Here is a summary of info I have on the shocks at the present time. I'll try to update this once I have the spec's on the '84.
From the above table it is apparent that the trend was to go to a shorter shock in successive model years, probably for decreased weight and a more compact package.
Not only is the shock body shorter on the '85 but so is the oil reservoir, by 3 inches meaning there is significantly less shock oil in the 85 vs the '83 shock (always a price to pay).
And now for the photo lineup, left to right are the '83 YZ490, the '83IT490 & the '85 YZ490. You can see the BASS cable on the '85 shock. This was intended to connected to the brake pedal in order to reduce compression damping during braking.
The top mount on the IT490 shock is wider (on right)
83 YZ490 shock (on left) as compression damping adjuster not present on IT490 shock.
'85 shock with easy access compression adjustment via slotted screwdriver.
The '83 versions require seat removal to gain adjuster access.
Blue racetech spring on left, stock yellow spring on right. The blue one appears to have a progressive spring rate judging by the coil spacing.
More to come!
Started this one yesterday... fired off 2nd kick! Hoping to ride it at the farm this weekend where I've added a new loop with off camber leading into a steeply graded uphill!
I was just admiring the view in your photo... you are in a nice part of the world there. Bike looks good too!
I seemed to have missed your comment here. Are you running a decompression valve on your YZ? Can you give some details.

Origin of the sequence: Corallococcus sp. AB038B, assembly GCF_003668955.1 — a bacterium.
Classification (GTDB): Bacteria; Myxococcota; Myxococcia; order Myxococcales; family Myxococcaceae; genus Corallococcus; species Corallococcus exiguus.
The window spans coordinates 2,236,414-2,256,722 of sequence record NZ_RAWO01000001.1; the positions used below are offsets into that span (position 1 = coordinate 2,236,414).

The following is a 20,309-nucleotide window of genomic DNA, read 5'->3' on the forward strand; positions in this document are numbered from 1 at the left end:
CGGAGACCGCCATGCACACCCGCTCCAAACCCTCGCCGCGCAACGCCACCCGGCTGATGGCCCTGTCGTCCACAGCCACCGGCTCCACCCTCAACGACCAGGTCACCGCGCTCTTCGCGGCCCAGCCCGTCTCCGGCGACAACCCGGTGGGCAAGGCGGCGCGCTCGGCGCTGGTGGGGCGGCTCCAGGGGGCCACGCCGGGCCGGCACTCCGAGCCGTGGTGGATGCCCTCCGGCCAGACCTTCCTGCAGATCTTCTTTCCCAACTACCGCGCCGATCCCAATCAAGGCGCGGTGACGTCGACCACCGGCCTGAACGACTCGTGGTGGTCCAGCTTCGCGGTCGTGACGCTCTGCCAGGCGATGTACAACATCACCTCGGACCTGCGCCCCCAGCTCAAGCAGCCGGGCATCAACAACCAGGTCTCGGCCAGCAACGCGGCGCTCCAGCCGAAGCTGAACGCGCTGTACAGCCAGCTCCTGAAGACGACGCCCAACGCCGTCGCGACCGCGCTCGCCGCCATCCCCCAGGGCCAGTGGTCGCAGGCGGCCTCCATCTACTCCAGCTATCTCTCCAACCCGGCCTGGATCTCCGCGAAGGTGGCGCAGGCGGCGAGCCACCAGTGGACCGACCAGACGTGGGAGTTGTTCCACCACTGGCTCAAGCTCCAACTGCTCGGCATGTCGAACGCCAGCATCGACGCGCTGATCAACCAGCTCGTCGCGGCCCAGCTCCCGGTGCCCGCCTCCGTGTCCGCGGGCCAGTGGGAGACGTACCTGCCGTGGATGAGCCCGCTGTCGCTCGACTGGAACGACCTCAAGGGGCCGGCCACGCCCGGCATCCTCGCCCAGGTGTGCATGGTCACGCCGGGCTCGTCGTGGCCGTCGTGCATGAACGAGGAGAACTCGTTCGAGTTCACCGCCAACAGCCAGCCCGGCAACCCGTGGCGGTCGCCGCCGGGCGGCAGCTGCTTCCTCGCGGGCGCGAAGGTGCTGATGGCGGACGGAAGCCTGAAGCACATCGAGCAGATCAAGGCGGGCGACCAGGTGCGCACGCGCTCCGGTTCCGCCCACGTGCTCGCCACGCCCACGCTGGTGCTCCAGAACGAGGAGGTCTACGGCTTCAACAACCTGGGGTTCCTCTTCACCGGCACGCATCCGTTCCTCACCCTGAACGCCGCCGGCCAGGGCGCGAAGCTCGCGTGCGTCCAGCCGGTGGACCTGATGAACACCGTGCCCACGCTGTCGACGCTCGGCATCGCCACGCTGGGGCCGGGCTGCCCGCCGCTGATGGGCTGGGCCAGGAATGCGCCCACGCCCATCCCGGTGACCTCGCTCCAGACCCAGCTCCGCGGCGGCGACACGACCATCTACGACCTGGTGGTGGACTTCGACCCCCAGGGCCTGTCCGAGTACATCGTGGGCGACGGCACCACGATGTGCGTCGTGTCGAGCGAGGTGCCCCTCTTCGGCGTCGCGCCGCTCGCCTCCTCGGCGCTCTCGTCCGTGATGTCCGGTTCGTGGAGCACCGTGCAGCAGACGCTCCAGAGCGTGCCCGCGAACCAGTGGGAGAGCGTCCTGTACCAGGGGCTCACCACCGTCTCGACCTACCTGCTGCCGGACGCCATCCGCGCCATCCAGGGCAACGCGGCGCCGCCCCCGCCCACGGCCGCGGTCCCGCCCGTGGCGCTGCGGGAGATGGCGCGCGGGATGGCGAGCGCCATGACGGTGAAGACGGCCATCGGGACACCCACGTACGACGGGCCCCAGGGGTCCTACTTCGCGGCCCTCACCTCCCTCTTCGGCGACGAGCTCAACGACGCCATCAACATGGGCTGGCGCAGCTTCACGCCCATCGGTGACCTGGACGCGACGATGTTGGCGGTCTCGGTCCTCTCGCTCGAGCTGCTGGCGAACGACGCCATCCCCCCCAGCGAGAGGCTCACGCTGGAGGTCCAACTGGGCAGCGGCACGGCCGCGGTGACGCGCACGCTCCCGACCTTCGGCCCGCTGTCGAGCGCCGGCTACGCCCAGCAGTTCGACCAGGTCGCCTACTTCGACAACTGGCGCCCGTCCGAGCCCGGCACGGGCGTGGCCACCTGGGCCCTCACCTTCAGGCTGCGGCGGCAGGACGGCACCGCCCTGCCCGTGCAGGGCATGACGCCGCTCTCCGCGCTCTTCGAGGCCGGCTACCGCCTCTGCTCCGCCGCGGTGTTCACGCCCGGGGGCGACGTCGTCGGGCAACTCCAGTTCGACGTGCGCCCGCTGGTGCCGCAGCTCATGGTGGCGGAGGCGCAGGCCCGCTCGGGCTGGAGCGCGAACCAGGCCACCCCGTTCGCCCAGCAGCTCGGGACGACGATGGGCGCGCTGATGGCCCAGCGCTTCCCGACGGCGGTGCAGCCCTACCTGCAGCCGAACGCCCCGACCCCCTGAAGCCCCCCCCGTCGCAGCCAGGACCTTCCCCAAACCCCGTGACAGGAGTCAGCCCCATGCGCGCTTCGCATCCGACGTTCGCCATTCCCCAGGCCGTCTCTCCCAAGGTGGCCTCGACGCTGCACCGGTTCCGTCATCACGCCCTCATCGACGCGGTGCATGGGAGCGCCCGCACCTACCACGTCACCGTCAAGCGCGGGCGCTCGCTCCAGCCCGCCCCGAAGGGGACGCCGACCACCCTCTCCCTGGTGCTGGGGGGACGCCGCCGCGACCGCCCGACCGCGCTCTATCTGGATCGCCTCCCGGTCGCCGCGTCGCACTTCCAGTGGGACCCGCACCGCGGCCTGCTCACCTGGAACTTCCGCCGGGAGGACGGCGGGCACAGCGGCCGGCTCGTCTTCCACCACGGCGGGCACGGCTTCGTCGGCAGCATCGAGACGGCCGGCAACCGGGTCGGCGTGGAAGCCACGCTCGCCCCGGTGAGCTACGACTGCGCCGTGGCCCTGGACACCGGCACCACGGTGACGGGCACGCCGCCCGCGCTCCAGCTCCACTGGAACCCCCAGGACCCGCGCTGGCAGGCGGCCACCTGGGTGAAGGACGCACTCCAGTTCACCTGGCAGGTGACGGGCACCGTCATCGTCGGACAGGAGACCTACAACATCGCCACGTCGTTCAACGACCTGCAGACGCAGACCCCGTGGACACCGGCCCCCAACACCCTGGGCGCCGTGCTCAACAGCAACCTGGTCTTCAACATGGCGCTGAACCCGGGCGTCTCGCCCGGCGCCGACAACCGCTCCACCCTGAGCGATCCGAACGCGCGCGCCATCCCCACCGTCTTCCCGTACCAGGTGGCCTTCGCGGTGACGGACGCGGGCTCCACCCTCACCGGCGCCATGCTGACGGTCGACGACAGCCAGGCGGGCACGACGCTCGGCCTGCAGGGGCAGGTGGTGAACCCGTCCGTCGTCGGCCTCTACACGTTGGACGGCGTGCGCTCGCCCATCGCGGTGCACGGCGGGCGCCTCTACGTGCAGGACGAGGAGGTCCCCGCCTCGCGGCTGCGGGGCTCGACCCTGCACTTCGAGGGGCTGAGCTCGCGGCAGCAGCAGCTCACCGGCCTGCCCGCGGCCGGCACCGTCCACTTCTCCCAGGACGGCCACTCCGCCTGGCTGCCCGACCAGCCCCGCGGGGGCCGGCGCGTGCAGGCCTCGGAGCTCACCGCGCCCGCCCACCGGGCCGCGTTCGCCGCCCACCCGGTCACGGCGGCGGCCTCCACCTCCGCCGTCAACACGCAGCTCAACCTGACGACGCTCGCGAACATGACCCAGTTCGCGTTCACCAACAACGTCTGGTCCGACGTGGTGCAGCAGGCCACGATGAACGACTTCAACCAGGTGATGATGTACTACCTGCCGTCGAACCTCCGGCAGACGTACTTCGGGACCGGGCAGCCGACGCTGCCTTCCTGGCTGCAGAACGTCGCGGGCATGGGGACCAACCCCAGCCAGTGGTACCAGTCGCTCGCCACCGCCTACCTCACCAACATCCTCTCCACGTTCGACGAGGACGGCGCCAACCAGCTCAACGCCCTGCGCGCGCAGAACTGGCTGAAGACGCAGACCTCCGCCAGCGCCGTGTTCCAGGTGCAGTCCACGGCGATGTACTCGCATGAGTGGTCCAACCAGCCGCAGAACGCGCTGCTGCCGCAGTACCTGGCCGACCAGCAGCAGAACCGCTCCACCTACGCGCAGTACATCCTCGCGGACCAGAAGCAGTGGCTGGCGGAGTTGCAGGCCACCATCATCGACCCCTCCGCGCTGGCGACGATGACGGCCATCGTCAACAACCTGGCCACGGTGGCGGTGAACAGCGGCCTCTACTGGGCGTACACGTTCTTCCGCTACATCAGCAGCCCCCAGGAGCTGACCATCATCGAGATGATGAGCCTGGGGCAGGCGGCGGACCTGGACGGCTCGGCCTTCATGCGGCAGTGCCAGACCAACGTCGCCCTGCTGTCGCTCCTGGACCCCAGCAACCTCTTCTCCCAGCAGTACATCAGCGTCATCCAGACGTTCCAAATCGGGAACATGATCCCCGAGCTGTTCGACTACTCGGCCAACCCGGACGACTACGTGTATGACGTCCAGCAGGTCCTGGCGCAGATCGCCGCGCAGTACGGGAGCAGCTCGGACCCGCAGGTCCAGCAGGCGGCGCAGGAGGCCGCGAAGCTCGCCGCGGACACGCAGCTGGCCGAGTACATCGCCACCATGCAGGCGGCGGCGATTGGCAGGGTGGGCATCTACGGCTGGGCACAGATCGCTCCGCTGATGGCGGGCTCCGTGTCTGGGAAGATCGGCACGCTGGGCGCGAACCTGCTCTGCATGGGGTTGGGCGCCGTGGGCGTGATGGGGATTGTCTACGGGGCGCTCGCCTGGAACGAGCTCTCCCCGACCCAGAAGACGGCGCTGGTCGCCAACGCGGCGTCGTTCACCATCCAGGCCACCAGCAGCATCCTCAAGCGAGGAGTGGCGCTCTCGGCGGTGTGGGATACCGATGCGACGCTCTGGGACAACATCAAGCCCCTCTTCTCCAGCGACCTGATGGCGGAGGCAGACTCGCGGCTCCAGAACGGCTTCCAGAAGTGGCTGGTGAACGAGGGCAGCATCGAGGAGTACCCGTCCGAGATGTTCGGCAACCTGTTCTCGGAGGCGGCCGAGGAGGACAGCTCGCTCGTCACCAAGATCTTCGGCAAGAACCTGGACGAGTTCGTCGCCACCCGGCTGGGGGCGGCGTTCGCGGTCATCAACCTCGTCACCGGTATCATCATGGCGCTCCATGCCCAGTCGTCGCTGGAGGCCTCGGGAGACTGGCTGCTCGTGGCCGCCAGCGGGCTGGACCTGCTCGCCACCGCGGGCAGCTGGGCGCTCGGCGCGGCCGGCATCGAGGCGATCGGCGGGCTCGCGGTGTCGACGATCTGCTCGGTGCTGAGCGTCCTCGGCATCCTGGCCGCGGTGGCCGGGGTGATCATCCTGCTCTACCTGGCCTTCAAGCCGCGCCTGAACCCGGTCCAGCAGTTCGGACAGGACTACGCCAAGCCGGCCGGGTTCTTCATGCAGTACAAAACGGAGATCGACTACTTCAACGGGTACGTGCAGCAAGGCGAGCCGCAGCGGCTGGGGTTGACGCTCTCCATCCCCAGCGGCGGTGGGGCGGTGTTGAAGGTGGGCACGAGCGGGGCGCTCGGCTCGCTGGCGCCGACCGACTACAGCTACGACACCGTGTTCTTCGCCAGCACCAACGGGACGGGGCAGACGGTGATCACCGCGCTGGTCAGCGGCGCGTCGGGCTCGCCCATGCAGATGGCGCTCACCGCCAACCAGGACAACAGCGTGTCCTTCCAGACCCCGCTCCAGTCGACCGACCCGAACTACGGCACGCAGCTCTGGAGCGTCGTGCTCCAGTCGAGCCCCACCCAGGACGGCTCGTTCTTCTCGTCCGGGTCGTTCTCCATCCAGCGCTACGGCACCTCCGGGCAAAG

What do you think? Should I add something like this to my IT490 so I can start it out in the woods after I've worn myself out? Dang, maybe I would have had a chance of push starting after my kick starter fell off!
Here you go Kevin: http://www.thumpertalk.com/topic/843225-cr500-decompression-valve-pics/
The feller you want to contact is Larry at 815-623-8940 after 5 Central time weekdays, anytime weekends, or email him at email@example.com . I talked to him and he is leaving today for the week to go riding but he can supply you with a Comp. Release for around $20 or you might want to call Goodson Automotive Supply at 507-452-1830. They sell a good quality unit but they come 2 in a package. Thread size is M10x1 I think.
If you visit some of the big bore 2 stroke forums this subject "pops" up from time to time.
I would highly recommend adding a decompression valve to any big bore YZ, it makes the bike much easier to kick, I dont think theres a downside to having one.
Maybe tall, young, fit riders wouldn't need it.. But then I'm not tall, fit or young.
Yeah I'm considering modding the chamber for modern pump gas and installing a release on the 465. Mine starts relatively easy but I have to stand up on the footpeg while leaning on a tree or something to keep from falling over sometimes. Thinking a shorter kicker and release will render that procedure obsolete.